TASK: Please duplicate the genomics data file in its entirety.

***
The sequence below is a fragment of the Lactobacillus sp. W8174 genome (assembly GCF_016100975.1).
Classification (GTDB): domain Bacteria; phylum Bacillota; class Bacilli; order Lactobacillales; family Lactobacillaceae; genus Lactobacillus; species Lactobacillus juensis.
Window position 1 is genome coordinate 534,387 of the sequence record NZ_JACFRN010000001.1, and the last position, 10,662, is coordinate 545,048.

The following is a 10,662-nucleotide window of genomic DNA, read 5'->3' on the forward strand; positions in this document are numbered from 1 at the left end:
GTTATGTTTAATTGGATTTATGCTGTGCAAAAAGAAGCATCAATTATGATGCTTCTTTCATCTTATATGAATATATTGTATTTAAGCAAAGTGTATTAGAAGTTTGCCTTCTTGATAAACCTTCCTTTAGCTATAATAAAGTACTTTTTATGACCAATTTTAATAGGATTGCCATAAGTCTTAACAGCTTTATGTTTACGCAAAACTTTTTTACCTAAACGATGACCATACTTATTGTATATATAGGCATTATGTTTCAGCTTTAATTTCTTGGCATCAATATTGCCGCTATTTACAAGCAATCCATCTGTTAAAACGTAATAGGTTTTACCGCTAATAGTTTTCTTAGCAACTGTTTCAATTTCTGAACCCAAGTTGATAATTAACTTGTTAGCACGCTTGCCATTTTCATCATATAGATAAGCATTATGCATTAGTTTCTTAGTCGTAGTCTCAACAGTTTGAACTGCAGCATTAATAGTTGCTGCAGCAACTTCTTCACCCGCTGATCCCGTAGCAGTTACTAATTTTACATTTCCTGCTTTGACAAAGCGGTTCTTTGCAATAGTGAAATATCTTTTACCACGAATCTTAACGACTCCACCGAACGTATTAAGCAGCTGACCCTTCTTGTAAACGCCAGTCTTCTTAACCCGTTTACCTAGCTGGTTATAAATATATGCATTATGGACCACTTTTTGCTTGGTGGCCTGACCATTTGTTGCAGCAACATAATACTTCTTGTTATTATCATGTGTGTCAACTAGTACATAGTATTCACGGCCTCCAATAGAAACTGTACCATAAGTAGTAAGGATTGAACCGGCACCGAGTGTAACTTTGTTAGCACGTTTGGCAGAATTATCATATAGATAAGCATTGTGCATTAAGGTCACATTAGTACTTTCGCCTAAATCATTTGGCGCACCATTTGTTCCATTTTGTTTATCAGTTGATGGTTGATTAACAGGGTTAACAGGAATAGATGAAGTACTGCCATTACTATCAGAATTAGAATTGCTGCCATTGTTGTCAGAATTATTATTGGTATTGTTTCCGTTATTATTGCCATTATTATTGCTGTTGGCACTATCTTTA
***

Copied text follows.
The sequence below is a fragment of the Lactobacillus sp. W8174 genome (assembly GCF_016100975.1).
Classification (GTDB): domain Bacteria; phylum Bacillota; class Bacilli; order Lactobacillales; family Lactobacillaceae; genus Lactobacillus; species Lactobacillus juensis.
Window position 1 is genome coordinate 534,387 of the sequence record NZ_JACFRN010000001.1, and the last position, 10,662, is coordinate 545,048.

The following is a 10,662-nucleotide window of genomic DNA, read 5'->3' on the forward strand; positions in this document are numbered from 1 at the left end:
GTTATGTTTAATTGGATTTATGCTGTGCAAAAAGAAGCATCAATTATGATGCTTCTTTCATCTTATATGAATATATTGTATTTAAGCAAAGTGTATTAGAAGTTTGCCTTCTTGATAAACCTTCCTTTAGCTATAATAAAGTACTTTTTATGACCAATTTTAATAGGATTGCCATAAGTCTTAACAGCTTTATGTTTACGCAAAACTTTTTTACCTAAACGATGACCATACTTATTGTATATATAGGCATTATGTTTCAGCTTTAATTTCTTGGCATCAATATTGCCGCTATTTACAAGCAATCCATCTGTTAAAACGTAATAGGTTTTACCGCTAATAGTTTTCTTAGCAACTGTTTCAATTTCTGAACCCAAGTTGATAATTAACTTGTTAGCACGCTTGCCATTTTCATCATATAGATAAGCATTATGCATTAGTTTCTTAGTCGTAGTCTCAACAGTTTGAACTGCAGCATTAATAGTTGCTGCAGCAACTTCTTCACCCGCTGATCCCGTAGCAGTTACTAATTTTACATTTCCTGCTTTGACAAAGCGGTTCTTTGCAATAGTGAAATATCTTTTACCACGAATCTTAACGACTCCACCGAACGTATTAAGCAGCTGACCCTTCTTGTAAACGCCAGTCTTCTTAACCCGTTTACCTAGCTGGTTATAAATATATGCATTATGGACCACTTTTTGCTTGGTGGCCTGACCATTTGTTGCAGCAACATAATACTTCTTGTTATTATCATGTGTGTCAACTAGTACATAGTATTCACGGCCTCCAATAGAAACTGTACCATAAGTAGTAAGGATTGAACCGGCACCGAGTGTAACTTTGTTAGCACGTTTGGCAGAATTATCATATAGATAAGCATTGTGCATTAAGGTCACATTAGTACTTTCGCCTAAATCATTTGGCGCACCATTTGTTCCATTTTGTTTATCAGTTGATGGTTGATTAACAGGGTTAACAGGAATAGATGAAGTACTGCCATTACTATCAGAATTAGAATTGCTGCCATTGTTGTCAGAATTATTATTGGTATTGTTTCCGTTATTATTGCCATTATTATTGCTGTTGGCACTATCTTTA